A military strike against Iran might someday be necessary to halt that country’s development of a nuclear arsenal. First the United States and its allies must exhaust every reasonable, peaceful option, beginning with an agreement that would severely restrict the Iranian government’s ability to process weapons-grade uranium and plutonium.
The proposed agreement, now under review by Congress, was forged during 20 months of talks involving the United States, Iran, the United Kingdom, Germany, Russia and China. The terms include lifting international economic sanctions imposed against Iran over the past decade because of its nuclear program.
In return, the deal, which the International Atomic Energy Agency would monitor, calls for the elimination of almost all of Iran’s stockpile of enriched uranium and a ban on further enrichment as well as nuclear weapons research. Other key components include a sharp reduction in the number of centrifuges used for enrichment and redesign of a reactor that could produce bomb-grade plutonium. America and its partners would lift sanctions in stages as compliance is verified.
Among the most notable expressions of support for the accord is a recent letter from 29 U.S. nuclear scientists, including Richard L. Garwin, a physicist who helped design the first hydrogen bomb. The scientists characterized the agreement as “stringent” and “innovative.”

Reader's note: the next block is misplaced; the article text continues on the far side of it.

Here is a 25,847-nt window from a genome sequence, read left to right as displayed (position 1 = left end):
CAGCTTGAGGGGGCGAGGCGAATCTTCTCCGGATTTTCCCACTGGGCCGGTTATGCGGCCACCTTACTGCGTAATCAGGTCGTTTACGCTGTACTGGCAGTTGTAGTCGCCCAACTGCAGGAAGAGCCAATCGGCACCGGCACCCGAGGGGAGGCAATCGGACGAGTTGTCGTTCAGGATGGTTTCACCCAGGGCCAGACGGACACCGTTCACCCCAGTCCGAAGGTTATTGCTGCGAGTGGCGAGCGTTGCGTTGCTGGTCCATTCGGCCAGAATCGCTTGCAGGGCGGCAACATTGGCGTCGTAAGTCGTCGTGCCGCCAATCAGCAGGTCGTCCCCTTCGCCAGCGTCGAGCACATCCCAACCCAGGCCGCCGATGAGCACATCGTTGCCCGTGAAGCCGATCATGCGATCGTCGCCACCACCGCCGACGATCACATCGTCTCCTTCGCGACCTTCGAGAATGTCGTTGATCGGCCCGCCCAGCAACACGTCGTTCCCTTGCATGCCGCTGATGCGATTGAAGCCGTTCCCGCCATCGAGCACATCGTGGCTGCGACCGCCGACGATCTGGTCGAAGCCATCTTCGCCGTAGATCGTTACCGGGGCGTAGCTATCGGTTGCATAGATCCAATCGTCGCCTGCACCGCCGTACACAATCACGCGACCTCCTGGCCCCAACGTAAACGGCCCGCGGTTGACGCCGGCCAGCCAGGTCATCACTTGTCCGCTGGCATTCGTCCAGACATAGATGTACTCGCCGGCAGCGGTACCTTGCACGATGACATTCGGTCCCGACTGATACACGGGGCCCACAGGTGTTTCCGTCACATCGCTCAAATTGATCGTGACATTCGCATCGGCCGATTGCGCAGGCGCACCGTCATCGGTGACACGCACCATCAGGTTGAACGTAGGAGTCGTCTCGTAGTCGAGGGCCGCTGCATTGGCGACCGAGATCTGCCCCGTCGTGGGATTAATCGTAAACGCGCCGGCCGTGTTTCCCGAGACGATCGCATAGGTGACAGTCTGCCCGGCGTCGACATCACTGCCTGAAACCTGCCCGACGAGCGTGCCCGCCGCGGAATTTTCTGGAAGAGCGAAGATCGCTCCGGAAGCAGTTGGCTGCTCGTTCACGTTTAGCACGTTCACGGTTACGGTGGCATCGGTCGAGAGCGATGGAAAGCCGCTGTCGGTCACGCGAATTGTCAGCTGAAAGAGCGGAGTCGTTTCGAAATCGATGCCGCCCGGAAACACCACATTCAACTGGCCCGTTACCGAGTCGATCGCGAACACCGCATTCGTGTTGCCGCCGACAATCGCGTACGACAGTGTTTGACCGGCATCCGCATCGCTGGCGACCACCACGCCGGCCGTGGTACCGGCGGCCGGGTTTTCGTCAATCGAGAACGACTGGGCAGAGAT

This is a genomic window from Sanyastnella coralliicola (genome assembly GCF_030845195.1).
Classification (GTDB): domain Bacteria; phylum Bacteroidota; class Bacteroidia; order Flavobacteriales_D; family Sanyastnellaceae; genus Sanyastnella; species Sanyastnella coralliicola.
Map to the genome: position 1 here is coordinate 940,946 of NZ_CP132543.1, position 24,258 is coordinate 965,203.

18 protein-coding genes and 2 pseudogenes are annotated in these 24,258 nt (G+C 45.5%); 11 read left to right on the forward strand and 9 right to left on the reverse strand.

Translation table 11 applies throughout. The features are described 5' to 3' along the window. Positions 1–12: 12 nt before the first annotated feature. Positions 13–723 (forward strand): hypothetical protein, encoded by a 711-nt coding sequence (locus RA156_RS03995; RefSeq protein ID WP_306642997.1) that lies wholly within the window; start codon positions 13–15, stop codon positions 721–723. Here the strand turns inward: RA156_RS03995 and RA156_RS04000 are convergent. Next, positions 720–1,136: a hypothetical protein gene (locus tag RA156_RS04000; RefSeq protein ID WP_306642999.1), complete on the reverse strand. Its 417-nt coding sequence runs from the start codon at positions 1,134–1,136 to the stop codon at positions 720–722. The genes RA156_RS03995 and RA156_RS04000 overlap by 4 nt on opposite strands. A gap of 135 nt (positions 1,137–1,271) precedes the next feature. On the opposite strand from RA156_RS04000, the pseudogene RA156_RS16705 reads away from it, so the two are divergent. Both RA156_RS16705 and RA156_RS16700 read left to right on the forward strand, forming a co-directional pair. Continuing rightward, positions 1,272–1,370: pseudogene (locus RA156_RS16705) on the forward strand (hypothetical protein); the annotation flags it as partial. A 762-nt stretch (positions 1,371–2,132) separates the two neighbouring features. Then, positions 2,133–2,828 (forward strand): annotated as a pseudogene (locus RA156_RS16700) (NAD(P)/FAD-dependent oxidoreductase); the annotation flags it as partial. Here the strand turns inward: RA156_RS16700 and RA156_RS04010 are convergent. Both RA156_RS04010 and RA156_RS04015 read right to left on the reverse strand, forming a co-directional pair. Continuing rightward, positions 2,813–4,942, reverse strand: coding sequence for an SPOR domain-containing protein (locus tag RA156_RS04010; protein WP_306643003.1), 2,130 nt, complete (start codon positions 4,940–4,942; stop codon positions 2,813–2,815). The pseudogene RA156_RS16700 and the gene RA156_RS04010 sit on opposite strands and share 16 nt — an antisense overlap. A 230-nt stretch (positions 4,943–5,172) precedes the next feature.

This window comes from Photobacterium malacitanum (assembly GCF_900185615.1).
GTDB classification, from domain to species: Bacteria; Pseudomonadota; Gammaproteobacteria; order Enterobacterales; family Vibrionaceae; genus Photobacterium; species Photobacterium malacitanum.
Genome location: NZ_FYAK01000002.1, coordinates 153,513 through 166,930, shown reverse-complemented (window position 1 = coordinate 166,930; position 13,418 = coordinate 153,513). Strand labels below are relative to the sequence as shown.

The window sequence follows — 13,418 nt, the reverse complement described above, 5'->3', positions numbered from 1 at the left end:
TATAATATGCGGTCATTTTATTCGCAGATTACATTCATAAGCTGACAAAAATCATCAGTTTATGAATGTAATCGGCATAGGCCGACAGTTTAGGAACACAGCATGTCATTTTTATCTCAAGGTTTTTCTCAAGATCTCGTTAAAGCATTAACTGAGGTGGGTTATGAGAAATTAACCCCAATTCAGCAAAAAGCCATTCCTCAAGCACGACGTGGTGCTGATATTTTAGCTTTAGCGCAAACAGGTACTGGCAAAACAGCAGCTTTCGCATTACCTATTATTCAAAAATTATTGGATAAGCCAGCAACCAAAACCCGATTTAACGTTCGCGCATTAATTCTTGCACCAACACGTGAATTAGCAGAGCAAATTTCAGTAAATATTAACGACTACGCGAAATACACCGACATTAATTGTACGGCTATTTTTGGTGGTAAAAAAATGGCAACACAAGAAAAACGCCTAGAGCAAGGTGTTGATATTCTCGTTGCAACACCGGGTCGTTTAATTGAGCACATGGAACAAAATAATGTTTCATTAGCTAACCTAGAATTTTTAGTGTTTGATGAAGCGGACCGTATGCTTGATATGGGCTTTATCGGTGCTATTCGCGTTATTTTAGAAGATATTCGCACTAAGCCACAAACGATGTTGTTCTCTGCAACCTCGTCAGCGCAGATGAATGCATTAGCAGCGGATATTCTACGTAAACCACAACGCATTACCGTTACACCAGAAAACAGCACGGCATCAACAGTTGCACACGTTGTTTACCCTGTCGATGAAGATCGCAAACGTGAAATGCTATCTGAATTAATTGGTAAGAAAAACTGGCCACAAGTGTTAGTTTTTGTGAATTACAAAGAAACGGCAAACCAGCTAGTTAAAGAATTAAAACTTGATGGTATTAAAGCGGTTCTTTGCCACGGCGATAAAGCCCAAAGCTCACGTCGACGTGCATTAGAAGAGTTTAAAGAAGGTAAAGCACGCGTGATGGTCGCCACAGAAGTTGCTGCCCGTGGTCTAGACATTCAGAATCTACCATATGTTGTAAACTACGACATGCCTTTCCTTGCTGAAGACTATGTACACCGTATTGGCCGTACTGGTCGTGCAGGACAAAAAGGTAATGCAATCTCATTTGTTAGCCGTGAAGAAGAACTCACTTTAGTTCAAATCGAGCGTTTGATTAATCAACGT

Likewise, three dozen retired generals and admirals have issued a letter supporting the deal. They call it “the most effective means currently available to prevent Iran from obtaining nuclear weapons.”
Congress has until Sept. 17 to vote on the deal. With a few exceptions, the debate is largely shaping up along party lines. Republican Sens. Roy Blunt of Missouri and Jerry Moran of Kansas have said they’ll vote against the deal. Kansas Republican Sen. Pat Roberts has expressed skepticism the accord holds Iran accountable. On Thursday, Missouri’s Democratic Sen. Claire McCaskill ended weeks of studying the deal and said she had concluded that the world would be better off with it than without it.
Both sides have engaged in counterproductive hyperbole. President Barack Obama unwisely said Republicans skeptics “have a lot in common” with Iranian hard-liners. Rhetoric from the GOP has been little better, with Blunt contending the agreement “confirms that the president was desperate to get a deal with Iran at any price.”
Few Americans, including the president, need a reminder that the Iranian government isn’t trustworthy. It’s a brutal regime engaged in the oppression of its citizens and the sponsorship of international terrorism. On those points, there’s no dispute. There’s no appetite for a deal “at any price” on anyone’s part.
Negotiating a reasonable deal with unreasonable people means making concessions that not everyone likes, as well as forgoing demands — such as a permanent restrictions on nuclear activity — most everyone would love to see.
There is enough substance in the deal to give hope that it will, as the 29 nuclear scientists contend, “advance the cause of peace and security in the Middle East and … serve as a guidepost for future nonproliferation agreements.”
And if Iran’s leaders renege on their commitment, the deal — as the scientists also note — provides “strong, internationally supported justification for intervention.” Even the unreasonable in Tehran must have an inkling of what that means.